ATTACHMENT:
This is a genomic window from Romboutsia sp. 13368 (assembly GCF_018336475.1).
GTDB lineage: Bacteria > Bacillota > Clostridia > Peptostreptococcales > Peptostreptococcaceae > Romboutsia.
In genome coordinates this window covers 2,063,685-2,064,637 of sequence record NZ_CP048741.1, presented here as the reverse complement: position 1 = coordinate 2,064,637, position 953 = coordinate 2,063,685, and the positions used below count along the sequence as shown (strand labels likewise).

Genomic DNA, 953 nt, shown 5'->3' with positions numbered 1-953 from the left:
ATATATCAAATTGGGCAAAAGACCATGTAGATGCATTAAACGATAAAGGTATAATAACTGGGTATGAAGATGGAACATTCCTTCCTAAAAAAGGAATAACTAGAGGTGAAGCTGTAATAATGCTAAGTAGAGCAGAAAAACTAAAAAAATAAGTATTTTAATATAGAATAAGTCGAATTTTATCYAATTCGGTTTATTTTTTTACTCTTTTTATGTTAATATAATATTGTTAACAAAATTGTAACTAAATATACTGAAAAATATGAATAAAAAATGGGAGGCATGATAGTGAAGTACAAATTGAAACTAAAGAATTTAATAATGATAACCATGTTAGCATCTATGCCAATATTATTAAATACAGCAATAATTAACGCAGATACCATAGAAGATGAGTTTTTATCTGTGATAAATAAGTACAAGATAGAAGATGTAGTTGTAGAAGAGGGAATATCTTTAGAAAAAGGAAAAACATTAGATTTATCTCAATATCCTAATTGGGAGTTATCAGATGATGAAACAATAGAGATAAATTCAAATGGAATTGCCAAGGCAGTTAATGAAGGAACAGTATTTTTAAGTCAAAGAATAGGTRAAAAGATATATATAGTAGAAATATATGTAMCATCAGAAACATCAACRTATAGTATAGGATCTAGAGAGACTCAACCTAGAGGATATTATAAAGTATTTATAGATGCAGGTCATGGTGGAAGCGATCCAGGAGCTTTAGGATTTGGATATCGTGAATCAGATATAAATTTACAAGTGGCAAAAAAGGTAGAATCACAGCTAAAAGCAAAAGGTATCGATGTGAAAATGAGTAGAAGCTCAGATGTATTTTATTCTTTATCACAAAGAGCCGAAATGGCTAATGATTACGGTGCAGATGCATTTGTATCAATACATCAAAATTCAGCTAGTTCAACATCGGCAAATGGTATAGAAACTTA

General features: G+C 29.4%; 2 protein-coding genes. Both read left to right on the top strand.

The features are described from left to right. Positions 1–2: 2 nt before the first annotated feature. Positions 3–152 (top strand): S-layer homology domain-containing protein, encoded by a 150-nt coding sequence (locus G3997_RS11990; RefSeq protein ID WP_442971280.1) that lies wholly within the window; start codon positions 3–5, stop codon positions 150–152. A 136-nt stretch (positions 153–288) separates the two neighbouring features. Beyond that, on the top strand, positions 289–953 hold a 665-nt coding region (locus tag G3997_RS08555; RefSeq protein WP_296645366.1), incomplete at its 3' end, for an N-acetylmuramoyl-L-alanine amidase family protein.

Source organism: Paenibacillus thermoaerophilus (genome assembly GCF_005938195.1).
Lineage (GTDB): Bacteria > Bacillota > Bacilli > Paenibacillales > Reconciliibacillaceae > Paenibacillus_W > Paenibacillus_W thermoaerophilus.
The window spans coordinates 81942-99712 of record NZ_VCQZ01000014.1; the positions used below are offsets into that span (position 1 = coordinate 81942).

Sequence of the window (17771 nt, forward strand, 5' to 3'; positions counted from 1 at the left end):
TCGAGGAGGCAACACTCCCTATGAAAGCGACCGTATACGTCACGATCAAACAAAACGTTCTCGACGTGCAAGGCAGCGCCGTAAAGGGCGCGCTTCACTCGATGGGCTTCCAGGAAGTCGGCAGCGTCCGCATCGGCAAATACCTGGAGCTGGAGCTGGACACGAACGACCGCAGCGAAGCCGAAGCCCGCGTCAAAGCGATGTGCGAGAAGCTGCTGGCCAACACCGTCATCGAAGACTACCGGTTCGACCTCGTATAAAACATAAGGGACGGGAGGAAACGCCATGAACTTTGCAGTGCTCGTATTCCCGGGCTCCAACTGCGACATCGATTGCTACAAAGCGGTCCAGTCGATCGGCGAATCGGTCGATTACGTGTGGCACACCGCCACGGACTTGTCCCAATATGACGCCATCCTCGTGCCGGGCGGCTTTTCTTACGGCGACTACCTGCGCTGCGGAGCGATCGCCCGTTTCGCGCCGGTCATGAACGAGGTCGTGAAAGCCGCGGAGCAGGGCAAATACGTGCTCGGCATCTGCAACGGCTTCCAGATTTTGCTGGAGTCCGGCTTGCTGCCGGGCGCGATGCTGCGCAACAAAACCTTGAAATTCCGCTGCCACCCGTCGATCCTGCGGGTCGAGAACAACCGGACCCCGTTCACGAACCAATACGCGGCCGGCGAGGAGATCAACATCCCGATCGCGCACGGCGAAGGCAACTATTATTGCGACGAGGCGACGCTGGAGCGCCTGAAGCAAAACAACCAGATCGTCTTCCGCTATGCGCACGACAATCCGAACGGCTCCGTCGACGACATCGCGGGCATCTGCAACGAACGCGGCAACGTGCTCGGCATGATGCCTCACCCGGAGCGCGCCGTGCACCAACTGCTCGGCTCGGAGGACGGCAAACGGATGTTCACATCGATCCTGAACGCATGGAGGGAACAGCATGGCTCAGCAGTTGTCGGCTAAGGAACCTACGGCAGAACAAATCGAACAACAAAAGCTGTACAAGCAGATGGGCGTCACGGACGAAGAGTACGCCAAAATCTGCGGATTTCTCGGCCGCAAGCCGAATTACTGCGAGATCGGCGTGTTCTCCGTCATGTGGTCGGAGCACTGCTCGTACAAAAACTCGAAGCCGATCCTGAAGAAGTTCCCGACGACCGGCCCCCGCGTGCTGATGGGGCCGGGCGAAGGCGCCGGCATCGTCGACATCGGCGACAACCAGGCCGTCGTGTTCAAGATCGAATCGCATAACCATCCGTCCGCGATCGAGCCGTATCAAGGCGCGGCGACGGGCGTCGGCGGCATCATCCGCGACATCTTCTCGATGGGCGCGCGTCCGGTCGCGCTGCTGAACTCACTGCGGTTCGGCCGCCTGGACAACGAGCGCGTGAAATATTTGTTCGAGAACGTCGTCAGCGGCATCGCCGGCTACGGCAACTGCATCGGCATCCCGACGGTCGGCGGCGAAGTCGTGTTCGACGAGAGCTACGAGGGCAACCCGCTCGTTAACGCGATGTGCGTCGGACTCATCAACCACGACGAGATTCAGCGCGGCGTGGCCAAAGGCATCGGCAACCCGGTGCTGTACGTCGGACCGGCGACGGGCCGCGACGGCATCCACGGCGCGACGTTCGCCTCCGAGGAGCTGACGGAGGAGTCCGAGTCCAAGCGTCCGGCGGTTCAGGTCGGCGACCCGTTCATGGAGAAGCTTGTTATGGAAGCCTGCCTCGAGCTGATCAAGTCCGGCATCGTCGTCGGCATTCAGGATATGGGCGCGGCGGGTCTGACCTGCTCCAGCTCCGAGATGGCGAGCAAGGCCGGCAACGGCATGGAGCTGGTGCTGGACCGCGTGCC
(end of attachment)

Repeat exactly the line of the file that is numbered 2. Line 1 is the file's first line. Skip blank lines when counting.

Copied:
GTDB lineage: Bacteria > Bacillota > Clostridia > Peptostreptococcales > Peptostreptococcaceae > Romboutsia.